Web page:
Just north of the bike turn-around at Hawi is the famous statue of Kamehameha I, the ruler who united the islands of Hawaii into one kingdom. Looking at it, one can visualize the strength of this man, a dominant figure who still seems to wield an awesome supernatural power over the Big Island. His presence can be felt along the entire Kona coast, as this was his place of residence. The figure stands with one hand in the air, almost as if to say "I still decide who rises and falls," similar to the hand of Christ in Michelangelo's "Last Judgment" as he casts the sinners into hell. I would soon be cast into my own personal hell.
But, at the turn-around point, I was feeling very good indeed, and the reward for making it to Hawi is the most fantastic downhill stretch one can possibly hope for in a112-mile race. I smiled, I cheered silently to myself, and I decided to utilize the downhill and ride hard.
Beware the heat of the tropical sun. On the way back from Hawi, the day grew much hotter, and the famous winds began to blow. Thankfully, they were not as strong as years past, but it was still a bit of a struggle for me to keep the bike straight. I decided to push a little harder now, trying to take advantage of the wind and my aero wheels, which will act like a sail at high speeds. Why not? After all, a phenomenal bike leg has been the crowning achievement of three-time winner Natascha Badmann, who would eventually go on to win this race as well. As for me, this point in the race was significant in that something in my body no longer felt right. A growing nausea prompted me to cut back on food consumption. I started drinking only water and Gatorade (for electrolytes) and stopped the high-carbo drink, but, unfortunately, my stomach continued to get worse.
The result of not eating would be lower energy during the last 30 miles of the bike ride. Unable to hold the earlier pace, I backed off thinking I could make up time on the run. I continued through the last 30 miles of sun, black lava fields, and rolling highway. I did see Jim and Julie along this stretch, and I smiled and waved, giving them no indication of my stomach distress and my growing concern for my race. This was the last time I would smile that day. I was sweating profusely from the heat. The bike computer problem at the start came back to bite me. I had no knowledge of how far I had yet to go, and it was much further than expected, and I was growing impatient as women began passing me. I took solace in the fact that most of them were not in my age group. Besides, the bike is my slowest leg and, apparently, my swim had put me far ahead. Impulsive, I rode harder than what felt comfortable, and then, finally, I saw the transition up ahead.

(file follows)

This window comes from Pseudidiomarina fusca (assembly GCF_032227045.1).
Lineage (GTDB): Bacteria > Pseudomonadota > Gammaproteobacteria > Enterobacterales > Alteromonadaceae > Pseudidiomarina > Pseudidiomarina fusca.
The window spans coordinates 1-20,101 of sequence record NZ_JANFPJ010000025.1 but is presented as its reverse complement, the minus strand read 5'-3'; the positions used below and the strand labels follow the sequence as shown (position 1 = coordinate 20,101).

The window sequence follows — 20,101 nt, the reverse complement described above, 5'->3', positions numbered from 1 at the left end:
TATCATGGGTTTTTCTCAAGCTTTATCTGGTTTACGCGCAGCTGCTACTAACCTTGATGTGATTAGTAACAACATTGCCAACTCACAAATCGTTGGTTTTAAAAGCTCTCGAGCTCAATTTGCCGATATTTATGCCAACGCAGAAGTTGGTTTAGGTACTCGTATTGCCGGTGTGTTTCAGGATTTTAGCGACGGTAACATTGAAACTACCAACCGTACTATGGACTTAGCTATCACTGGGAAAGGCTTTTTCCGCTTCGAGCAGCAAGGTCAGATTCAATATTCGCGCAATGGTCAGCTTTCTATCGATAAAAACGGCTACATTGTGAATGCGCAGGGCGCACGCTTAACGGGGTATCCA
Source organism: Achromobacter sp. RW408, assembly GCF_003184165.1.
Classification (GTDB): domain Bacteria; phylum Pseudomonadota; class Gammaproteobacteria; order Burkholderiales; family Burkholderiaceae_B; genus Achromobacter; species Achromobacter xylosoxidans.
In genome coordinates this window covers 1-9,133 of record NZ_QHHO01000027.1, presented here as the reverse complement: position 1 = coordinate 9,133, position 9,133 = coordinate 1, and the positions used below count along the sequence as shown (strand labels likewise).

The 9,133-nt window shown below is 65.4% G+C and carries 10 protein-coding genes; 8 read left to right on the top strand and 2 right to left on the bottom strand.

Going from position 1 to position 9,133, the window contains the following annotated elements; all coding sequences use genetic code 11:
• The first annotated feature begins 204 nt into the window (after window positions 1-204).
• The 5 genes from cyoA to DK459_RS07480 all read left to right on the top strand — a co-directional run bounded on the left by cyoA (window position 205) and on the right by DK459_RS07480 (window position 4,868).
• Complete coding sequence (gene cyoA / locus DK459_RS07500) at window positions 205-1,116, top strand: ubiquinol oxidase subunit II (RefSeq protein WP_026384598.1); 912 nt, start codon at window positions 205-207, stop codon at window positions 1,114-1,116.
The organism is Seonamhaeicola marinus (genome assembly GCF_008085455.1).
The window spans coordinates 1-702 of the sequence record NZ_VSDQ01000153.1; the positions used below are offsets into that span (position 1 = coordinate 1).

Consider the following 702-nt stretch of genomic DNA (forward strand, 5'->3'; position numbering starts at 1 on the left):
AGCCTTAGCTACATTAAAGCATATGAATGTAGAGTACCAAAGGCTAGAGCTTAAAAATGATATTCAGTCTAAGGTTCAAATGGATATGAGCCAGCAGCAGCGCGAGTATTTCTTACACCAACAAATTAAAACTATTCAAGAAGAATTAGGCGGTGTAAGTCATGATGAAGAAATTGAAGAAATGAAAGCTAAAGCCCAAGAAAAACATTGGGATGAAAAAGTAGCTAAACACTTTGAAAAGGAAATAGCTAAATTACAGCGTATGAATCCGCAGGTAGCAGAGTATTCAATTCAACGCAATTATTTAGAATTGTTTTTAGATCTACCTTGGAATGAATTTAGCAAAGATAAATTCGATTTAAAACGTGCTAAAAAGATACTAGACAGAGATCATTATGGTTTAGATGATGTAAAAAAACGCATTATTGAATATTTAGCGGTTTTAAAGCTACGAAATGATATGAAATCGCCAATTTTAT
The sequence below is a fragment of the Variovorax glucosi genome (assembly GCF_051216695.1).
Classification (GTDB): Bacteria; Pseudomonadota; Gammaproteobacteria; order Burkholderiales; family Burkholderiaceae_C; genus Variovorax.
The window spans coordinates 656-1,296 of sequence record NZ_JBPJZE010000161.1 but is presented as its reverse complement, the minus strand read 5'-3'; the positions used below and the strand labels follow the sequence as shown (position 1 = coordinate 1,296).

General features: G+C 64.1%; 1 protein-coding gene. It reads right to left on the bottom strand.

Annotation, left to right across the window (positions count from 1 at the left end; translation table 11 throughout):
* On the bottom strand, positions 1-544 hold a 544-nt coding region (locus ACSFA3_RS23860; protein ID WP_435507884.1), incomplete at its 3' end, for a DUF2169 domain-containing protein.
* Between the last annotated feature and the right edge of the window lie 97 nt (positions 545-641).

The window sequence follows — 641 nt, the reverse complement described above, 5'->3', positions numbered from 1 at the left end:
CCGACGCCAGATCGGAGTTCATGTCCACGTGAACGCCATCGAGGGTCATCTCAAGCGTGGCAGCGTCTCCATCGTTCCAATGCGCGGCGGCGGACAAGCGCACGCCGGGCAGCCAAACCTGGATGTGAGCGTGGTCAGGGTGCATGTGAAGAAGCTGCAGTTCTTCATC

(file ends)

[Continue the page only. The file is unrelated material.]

I should have known immediately that there was a problem when volunteers at the bike-run transition asked "are you ok?" I had no adequate reply. Was I ok? No. What exactly was wrong? I had no idea. I felt "wrong." With a numbness of mind, I thought "shoes," then "socks," then "hat", and I was up and on my way. I had no time to think, no time to make choices. I had to start running. Surely, things would get better.
That was my second mistake. Things actually could, and would, get worse. My best leg of the race, the one I pride myself on, was about to fall into the hands of God, or was it "the gods." The nausea and depletion of my resources on the bike would eventually take its toll. I started the run so sick to my stomach that I could only drink water on my way out of the change tent. Lacking fuel, I was reduced to a walk before the second mile-marker. This would begin my descent into hell, to endure a grueling 26-mile ordeal. I resolved not to cry. I would pray for my body to recover. I would move forward.